NCNB Texas Nat. Bank, N.A. v. West

Decision Date08 October 1993
Citation631 So.2d 212
PartiesNCNB TEXAS NATIONAL BANK, N.A., now known as NationsBank of Texas, N.A., et al. v. Neva Watkins WEST, et al. NCNB TEXAS NATIONAL BANK, N.A., now known as NationsBank of Texas, N.A., et al. v. Neva Watkins WEST, et al. 1920549, 1920550.
CourtAlabama Supreme Court

Victor T. Hudson and William W. Watts III of Reams, Philips, Brooks, Schell, Gaston & Hudson, P.C., Mobile, and Randy J. McClanahan, Houston, TX, for appellant.

Conrad P. Armbrecht, Edward A. Dean and Duane A. Graham of Armbrecht, Jackson, DeMouy, Crowe, Holmes & Reeves, Mobile, for appellee.

SHORES, Justice.

This opinion addresses two appeals presenting the same issue of first impression.

These appeals involve two consolidated actions to quiet title to coalbed methane gas in, on, and under, land in Tuscaloosa County. The land was subject to 1953 and 1954 deeds from Phil Davant that conveyed his interest in coal and coal mining rights to Center Coal Company ("Center Coal") and reserved his interest in all gas. 1 The issue is whether a deed conveying all the coal and connected mining rights owned by the grantor, but specifically reserving the grantor's rights to all of the gas on the property, also reserves to the grantor all of the coalbed methane gas. 2 The resolution of this issue answers the question indirectly raised but not answered in Vines v. McKenzie Methane Corp., 619 So.2d 1305 (Ala.1993), that is, What is necessary for a grantor to convey separate estates in coal and coalbed methane gas?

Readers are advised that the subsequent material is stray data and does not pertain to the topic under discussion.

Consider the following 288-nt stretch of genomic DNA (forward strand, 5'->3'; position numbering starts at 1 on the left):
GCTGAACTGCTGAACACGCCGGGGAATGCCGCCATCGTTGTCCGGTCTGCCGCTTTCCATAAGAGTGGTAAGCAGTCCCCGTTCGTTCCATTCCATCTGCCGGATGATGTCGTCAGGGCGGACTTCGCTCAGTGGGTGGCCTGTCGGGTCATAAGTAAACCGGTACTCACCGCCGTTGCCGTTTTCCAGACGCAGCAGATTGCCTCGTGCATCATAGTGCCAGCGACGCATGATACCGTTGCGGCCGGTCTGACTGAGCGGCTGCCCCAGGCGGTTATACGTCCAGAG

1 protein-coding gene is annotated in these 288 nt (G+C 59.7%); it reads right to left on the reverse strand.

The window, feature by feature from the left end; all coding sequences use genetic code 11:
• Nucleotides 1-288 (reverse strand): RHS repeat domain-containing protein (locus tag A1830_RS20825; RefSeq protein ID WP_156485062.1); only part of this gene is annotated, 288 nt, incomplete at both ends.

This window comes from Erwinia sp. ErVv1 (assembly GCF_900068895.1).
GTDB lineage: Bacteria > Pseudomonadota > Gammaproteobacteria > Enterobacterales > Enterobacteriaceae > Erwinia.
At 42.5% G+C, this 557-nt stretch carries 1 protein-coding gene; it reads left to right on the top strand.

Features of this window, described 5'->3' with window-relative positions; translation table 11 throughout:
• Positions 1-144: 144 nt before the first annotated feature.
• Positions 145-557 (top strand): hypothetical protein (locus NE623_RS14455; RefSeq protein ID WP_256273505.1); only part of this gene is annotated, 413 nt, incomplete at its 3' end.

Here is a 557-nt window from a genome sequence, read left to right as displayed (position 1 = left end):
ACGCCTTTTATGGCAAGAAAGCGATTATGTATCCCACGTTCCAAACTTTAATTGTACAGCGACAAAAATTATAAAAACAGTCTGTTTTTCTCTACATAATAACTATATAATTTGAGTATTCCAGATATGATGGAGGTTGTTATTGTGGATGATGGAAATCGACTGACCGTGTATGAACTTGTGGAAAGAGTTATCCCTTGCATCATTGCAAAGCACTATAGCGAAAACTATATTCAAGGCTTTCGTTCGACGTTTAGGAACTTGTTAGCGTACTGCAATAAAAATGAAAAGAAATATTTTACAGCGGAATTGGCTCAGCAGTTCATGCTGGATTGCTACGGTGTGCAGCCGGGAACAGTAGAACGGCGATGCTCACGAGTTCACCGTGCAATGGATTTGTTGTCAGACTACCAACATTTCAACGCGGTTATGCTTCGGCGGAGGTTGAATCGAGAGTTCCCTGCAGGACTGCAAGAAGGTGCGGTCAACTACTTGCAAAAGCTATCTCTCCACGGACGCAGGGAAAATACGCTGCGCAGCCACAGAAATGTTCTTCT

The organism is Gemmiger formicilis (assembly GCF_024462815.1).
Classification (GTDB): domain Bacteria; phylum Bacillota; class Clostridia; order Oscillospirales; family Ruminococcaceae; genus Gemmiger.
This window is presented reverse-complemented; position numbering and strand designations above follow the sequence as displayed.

The appellants in this case are the owners of a 22 1/2% interest in all gas reserved by the deed in question. The appellees are owners/lessees of the coal rights conveyed by the deed. The appellant gas owners' interests are represented in this case by a trust administered by NCNB Texas National Bank, N.A. ("NCNB"). For the sake of clarity, the appellants will hereinafter be referred to as the "gas owners" or as "NCNB," and the appellees will be referred to as the "coal owners."